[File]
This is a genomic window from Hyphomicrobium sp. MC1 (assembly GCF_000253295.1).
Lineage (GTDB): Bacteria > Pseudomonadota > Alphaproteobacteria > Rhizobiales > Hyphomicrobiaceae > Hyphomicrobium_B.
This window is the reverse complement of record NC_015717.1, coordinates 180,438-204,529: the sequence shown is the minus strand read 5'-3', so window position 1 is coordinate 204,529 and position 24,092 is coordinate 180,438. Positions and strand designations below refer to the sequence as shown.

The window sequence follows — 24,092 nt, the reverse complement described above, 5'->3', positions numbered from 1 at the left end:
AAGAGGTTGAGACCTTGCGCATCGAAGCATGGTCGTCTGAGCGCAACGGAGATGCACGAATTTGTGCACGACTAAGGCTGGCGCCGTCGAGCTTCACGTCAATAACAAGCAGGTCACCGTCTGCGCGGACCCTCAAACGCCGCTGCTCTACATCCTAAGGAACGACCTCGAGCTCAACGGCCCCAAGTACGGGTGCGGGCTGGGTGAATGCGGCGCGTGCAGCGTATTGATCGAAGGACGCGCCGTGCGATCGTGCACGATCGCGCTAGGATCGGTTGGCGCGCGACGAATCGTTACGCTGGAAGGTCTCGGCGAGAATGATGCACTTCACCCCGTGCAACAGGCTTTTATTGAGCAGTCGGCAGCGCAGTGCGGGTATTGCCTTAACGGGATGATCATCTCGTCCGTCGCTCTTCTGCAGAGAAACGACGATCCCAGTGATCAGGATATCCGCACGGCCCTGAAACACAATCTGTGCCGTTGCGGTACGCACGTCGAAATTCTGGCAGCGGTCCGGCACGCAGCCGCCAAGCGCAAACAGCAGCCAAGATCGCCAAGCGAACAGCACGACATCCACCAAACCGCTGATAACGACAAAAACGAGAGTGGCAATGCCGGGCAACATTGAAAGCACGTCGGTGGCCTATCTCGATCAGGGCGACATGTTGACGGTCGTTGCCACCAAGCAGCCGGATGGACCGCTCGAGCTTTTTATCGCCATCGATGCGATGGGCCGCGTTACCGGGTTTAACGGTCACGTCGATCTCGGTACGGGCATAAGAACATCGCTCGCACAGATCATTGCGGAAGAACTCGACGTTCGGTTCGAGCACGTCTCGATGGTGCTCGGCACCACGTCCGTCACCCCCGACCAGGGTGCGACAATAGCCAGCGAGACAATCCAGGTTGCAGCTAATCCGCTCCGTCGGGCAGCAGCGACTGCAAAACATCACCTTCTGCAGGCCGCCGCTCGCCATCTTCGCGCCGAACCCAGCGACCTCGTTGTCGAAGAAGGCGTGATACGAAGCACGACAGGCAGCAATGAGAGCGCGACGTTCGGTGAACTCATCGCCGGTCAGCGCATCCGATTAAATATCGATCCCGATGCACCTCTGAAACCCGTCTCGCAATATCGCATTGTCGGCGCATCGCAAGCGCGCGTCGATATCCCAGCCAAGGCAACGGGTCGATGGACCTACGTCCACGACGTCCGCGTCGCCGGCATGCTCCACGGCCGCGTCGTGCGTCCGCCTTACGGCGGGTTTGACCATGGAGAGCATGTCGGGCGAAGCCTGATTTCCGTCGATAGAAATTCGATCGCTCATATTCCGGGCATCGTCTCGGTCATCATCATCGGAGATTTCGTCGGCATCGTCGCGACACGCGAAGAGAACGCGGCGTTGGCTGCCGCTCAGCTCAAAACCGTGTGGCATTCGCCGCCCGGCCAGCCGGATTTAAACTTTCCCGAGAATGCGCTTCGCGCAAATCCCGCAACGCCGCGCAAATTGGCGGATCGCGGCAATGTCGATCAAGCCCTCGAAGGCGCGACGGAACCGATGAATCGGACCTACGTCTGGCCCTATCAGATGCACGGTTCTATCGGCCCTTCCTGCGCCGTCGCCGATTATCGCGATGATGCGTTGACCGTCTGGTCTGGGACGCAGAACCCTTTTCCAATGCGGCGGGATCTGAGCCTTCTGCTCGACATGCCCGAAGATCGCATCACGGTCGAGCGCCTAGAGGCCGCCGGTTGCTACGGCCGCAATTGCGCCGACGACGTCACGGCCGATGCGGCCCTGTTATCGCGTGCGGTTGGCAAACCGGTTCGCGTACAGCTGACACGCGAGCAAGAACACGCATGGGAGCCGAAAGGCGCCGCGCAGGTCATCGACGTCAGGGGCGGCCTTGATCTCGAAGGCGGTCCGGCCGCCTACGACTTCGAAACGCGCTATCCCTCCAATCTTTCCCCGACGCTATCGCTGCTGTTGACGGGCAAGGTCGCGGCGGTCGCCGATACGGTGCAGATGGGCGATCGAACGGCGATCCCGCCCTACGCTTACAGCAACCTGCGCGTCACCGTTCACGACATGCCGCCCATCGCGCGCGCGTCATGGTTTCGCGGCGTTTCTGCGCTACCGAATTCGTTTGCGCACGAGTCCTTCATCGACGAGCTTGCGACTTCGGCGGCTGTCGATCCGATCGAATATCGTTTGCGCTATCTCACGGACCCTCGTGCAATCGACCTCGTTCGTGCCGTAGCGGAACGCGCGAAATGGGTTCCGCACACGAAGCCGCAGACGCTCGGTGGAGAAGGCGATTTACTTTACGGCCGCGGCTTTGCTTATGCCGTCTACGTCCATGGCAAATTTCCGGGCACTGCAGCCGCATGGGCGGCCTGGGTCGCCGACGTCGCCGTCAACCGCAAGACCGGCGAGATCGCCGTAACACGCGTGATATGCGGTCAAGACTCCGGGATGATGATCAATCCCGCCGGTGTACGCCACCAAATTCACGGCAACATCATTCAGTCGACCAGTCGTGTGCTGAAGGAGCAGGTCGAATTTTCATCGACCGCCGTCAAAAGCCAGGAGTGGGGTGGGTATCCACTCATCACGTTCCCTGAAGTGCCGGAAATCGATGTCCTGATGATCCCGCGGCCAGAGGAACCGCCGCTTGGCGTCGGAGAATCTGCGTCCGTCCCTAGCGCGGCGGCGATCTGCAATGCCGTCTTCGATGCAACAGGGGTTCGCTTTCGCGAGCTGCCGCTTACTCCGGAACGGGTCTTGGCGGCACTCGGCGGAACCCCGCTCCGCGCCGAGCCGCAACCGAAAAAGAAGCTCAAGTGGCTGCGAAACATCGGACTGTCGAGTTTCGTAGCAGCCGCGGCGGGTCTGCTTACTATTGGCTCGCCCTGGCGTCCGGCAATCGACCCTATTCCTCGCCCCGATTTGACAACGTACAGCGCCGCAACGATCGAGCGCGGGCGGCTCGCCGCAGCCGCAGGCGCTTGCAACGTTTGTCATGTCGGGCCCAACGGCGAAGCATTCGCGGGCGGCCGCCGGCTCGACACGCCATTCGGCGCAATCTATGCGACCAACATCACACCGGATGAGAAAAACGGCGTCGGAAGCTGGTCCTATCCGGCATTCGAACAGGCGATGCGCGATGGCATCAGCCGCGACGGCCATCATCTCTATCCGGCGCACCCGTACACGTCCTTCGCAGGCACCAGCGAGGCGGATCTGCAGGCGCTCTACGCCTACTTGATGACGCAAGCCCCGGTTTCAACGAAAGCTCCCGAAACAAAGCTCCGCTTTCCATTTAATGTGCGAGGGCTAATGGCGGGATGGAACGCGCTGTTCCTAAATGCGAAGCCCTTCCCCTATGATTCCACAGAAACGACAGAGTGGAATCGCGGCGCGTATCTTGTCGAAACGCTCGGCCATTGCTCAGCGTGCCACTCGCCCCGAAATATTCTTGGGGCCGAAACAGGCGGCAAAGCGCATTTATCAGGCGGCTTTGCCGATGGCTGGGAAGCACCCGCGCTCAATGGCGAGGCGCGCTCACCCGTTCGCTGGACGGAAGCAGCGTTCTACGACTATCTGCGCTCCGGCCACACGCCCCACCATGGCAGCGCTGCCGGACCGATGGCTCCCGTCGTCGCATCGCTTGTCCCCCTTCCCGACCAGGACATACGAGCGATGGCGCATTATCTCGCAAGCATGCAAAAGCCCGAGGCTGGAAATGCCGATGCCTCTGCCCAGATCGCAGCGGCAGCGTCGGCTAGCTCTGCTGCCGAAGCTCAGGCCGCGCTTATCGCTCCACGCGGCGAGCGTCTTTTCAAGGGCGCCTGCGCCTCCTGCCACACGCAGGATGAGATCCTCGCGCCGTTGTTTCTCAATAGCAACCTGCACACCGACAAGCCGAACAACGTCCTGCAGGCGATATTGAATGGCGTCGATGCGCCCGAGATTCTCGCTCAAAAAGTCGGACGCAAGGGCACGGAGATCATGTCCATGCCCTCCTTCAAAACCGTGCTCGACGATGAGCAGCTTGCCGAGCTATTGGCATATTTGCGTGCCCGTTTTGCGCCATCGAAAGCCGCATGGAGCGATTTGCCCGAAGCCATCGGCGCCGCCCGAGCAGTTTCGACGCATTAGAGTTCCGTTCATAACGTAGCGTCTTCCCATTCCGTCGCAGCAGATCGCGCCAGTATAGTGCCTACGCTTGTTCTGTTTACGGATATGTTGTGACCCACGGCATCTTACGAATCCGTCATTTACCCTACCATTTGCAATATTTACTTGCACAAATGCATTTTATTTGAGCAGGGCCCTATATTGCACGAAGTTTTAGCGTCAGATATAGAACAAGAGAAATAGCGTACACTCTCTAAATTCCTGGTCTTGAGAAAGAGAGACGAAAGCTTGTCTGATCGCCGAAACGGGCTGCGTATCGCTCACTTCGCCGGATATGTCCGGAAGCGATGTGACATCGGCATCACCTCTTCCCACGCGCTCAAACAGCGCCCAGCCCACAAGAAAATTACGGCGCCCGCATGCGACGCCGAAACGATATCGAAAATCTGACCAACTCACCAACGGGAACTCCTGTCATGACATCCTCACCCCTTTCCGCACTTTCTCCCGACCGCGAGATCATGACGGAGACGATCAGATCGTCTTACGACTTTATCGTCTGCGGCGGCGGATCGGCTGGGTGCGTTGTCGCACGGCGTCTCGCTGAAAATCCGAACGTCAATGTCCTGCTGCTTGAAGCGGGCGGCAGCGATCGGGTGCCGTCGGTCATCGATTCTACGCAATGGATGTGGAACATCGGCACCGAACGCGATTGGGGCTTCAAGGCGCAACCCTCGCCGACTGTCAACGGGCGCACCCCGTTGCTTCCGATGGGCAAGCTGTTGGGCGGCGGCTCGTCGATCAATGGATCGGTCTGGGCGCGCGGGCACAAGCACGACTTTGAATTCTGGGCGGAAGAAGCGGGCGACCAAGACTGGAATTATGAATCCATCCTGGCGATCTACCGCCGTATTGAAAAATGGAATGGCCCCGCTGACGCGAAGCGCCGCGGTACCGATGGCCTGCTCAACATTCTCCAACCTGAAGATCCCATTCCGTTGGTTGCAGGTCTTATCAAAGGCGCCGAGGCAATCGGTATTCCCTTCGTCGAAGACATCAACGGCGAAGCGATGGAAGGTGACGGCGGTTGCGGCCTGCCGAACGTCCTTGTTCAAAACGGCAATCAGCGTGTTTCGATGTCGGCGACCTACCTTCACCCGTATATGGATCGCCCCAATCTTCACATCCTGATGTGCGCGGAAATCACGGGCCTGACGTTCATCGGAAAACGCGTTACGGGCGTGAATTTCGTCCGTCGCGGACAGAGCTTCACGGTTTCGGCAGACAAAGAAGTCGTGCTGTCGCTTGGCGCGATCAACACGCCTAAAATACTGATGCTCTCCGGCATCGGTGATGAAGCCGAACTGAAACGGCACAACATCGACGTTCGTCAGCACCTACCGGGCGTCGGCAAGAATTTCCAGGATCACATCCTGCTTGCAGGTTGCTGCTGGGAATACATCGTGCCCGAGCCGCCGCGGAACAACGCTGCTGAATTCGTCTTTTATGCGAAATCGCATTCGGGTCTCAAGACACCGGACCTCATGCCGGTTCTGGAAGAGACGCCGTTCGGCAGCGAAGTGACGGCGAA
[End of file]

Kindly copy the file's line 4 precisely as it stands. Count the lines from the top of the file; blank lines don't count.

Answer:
The window sequence follows — 24,092 nt, the reverse complement described above, 5'->3', positions numbered from 1 at the left end: